Real Estate News

Can first-time buyers find their footing in fall?

Published: 25 Sep 2017

The housing market hasn't been easy for first-time buyers over the past two years. As the economy improved and more people found themselves able to afford a home purchase, many Americans - particularly young adults - flooded the market, significantly increasing competition and driving home prices upward while mortgage rates stayed low. Fortunately, the fall may provide first-time shoppers with a little relief.

The inventory of starter homes in the 100 largest markets nationwide actually tends to rise by about 7 percent in the fall, peaking in October, according to new data from Trulia. Meanwhile, the decline in competition that typically comes with the end of the summer shopping season allows prices to drop, hitting ebbs nearly 5 percent lower than summer peaks from late fall into early winter.

Conversely, starter home inventory tends to drop by about 20 percent during the summer.

Starter homes are still hot commodities for first-time buyers.Starter homes are still hot commodities for first-time buyers.

What summer brought
Even in smaller markets where home prices are significantly lower than the national average, competition for starter homes is fierce and has led to many of these properties being sold within just a few days of being on the market, according to the Southern Indiana News and Tribune. For instance, the average for the number of days homes priced between $100,000 and $150,000 spent on the market in the Hoosier State was just 75 in the most recent data, and anecdotal evidence suggests some are moving far more quickly than that.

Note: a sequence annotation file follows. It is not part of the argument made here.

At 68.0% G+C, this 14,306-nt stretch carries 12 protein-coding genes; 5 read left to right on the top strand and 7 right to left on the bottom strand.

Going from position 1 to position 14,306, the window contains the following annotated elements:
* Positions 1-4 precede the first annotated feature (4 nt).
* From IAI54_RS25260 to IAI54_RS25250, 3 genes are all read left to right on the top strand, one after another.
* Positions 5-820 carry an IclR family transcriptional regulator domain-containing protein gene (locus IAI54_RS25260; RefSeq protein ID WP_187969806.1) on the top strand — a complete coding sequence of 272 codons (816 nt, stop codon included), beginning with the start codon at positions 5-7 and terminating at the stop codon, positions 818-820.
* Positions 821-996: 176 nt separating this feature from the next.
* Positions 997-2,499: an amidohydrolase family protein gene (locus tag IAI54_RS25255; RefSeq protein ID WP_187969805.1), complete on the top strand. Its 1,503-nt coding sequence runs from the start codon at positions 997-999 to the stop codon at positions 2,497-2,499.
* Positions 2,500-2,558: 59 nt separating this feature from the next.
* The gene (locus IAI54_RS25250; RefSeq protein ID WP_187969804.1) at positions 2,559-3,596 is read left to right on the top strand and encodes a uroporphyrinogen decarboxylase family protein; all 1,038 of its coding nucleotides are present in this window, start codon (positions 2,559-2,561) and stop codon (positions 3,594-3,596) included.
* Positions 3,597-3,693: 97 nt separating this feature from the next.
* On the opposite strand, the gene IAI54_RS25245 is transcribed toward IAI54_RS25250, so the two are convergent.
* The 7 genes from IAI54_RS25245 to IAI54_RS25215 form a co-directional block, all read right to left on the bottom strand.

"Right now I'm showing a $114,000 house in [Jeffersonville, Indiana] and there's already an offer on it, and it's been on the market for eight days," Matt Lincoln, a real estate agent at Schuler Bauer Realtor in New Albany, Indiana, told the newspaper.

Similar issues have been reported all over the country, especially in and around major urban centers.

A potential hurdle
One of the issues long mentioned in the housing market as to why young people weren't buying in larger numbers was their student loan debts, and that's a trend that continues even now, according to the National Association of Realtors. Nationwide, people of all ages owe some $1.4 trillion in student loan balances, and 76 percent of them say those debts impacted their decisions to buy a home in 2016.

Likewise, more than 3 in 5 said the funds they pay for student loans would otherwise go toward building a down payment for a future home, and 85 percent of those respondents say that's the biggest impediment to saving money. Moreover, just 20 percent of those with student loan debts said they currently own a home.

First-timers who do feel they're in a position to buy, regardless of their student debt loads, likely have a lot to learn about everything they need to do before, during and after the sales process is complete. That list should include familiarizing themselves with the ways in which title insurance can help protect both buyers and sellers if defects or other issues related to ownership of the property arise. Having a clear understanding of this aspect of the sales process and others allows shoppers to make the most informed decisions possible.